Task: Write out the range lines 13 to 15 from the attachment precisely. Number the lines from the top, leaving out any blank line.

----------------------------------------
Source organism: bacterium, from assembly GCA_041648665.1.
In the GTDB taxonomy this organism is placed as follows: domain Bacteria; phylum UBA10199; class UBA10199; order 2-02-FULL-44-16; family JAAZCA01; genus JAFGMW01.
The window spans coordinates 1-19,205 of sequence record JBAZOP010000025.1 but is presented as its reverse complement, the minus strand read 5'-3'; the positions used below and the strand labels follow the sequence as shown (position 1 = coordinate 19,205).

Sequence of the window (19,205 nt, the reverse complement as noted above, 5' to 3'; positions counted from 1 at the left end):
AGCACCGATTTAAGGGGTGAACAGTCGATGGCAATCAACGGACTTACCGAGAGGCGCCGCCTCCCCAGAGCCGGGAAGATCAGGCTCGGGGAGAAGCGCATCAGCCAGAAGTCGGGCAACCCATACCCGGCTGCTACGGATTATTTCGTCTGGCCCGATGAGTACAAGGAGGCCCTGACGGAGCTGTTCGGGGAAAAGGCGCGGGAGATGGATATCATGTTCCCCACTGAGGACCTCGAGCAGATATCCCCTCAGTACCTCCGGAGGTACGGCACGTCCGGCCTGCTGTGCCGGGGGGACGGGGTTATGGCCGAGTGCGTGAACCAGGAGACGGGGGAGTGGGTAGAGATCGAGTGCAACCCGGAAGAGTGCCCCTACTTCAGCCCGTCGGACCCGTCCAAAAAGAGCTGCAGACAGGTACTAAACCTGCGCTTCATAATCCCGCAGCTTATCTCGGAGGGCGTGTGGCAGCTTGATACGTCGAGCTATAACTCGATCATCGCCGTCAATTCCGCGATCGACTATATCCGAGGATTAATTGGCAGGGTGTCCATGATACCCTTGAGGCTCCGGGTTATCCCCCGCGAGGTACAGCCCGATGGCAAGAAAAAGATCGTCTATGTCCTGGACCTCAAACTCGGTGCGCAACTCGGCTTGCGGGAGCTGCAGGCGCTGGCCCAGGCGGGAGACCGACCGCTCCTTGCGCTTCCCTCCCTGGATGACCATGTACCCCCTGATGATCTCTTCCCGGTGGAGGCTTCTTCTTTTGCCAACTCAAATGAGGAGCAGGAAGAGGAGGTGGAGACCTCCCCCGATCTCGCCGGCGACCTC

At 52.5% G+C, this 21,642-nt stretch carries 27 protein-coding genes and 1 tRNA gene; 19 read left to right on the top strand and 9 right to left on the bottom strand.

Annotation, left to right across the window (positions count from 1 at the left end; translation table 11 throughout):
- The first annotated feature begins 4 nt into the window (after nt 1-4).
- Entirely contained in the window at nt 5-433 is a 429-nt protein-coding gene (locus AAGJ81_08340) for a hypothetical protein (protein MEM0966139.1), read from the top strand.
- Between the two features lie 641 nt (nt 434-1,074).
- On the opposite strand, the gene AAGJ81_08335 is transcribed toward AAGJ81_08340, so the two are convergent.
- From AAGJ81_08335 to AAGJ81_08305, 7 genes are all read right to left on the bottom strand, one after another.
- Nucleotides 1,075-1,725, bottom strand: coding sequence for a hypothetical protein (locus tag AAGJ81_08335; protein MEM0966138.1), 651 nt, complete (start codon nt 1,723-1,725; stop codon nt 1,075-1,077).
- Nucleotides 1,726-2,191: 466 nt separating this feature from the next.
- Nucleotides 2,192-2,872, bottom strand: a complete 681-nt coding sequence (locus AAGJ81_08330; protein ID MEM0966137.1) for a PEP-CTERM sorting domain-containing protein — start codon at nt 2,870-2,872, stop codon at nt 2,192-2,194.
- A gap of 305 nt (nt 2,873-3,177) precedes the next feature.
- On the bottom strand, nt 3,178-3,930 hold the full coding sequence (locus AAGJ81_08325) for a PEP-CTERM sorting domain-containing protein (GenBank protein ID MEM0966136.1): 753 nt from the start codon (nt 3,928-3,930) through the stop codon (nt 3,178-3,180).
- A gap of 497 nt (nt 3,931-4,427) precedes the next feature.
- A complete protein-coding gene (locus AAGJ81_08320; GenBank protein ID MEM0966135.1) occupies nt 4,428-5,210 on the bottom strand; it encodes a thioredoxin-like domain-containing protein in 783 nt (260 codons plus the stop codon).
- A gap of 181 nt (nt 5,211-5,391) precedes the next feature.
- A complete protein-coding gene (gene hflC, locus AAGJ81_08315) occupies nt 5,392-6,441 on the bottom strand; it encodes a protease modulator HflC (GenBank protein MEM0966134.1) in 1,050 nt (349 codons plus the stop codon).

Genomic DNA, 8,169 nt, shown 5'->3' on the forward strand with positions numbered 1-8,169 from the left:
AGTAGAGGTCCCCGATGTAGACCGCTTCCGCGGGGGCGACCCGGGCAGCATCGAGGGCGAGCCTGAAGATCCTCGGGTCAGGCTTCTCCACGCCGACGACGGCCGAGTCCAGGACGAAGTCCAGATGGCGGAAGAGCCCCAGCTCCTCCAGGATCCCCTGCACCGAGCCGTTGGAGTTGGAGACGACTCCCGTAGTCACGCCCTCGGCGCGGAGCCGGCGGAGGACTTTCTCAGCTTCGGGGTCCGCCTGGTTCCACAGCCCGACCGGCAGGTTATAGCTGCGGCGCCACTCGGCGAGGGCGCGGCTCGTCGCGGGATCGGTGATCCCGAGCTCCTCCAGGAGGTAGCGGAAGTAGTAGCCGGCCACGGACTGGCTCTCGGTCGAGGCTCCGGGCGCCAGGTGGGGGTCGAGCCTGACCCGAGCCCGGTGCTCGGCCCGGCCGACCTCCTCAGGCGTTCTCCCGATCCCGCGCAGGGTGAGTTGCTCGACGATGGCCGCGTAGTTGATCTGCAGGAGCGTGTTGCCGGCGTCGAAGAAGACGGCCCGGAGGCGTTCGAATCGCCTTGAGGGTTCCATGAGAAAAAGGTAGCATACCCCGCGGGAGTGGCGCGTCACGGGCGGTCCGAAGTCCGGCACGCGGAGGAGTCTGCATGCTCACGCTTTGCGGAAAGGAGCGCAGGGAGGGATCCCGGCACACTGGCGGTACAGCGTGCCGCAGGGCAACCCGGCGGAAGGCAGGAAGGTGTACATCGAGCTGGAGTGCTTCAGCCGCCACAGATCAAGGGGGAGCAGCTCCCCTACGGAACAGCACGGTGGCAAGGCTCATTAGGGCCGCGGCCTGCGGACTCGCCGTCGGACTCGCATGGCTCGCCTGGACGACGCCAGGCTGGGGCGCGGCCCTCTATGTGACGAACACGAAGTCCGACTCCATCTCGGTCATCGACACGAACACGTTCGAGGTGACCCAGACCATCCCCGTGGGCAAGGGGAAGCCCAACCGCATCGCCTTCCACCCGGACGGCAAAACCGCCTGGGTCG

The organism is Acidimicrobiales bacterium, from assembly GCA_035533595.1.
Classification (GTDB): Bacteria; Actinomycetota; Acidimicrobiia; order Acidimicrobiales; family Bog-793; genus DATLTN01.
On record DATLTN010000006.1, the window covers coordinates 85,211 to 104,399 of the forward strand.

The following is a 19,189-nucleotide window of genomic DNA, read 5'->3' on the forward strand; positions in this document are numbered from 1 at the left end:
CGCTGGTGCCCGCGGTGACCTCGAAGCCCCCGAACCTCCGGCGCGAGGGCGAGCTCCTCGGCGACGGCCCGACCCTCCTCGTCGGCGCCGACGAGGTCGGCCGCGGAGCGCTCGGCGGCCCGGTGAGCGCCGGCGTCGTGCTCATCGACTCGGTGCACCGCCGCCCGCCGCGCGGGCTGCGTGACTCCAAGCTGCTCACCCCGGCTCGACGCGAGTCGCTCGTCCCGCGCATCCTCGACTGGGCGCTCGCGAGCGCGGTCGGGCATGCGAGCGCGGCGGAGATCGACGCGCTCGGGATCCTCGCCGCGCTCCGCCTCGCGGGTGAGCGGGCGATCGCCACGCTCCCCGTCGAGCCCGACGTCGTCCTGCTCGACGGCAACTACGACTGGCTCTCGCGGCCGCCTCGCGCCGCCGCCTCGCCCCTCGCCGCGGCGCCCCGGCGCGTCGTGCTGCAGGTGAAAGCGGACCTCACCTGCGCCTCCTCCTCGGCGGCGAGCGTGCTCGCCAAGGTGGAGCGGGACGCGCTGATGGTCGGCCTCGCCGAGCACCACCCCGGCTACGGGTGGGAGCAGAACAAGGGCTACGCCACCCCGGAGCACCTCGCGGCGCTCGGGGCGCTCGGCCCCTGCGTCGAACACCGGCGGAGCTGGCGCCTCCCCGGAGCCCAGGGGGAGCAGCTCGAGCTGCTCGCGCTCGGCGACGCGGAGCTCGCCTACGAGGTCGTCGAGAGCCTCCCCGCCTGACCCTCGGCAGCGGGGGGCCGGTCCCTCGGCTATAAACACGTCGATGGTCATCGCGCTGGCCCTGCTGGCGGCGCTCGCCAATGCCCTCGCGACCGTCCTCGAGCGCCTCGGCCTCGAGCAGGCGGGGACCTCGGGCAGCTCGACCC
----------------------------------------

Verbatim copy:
- Nucleotides 1,075-1,725, bottom strand: coding sequence for a hypothetical protein (locus tag AAGJ81_08335; protein MEM0966138.1), 651 nt, complete (start codon nt 1,723-1,725; stop codon nt 1,075-1,077).
- Nucleotides 1,726-2,191: 466 nt separating this feature from the next.
- Nucleotides 2,192-2,872, bottom strand: a complete 681-nt coding sequence (locus AAGJ81_08330; protein ID MEM0966137.1) for a PEP-CTERM sorting domain-containing protein — start codon at nt 2,870-2,872, stop codon at nt 2,192-2,194.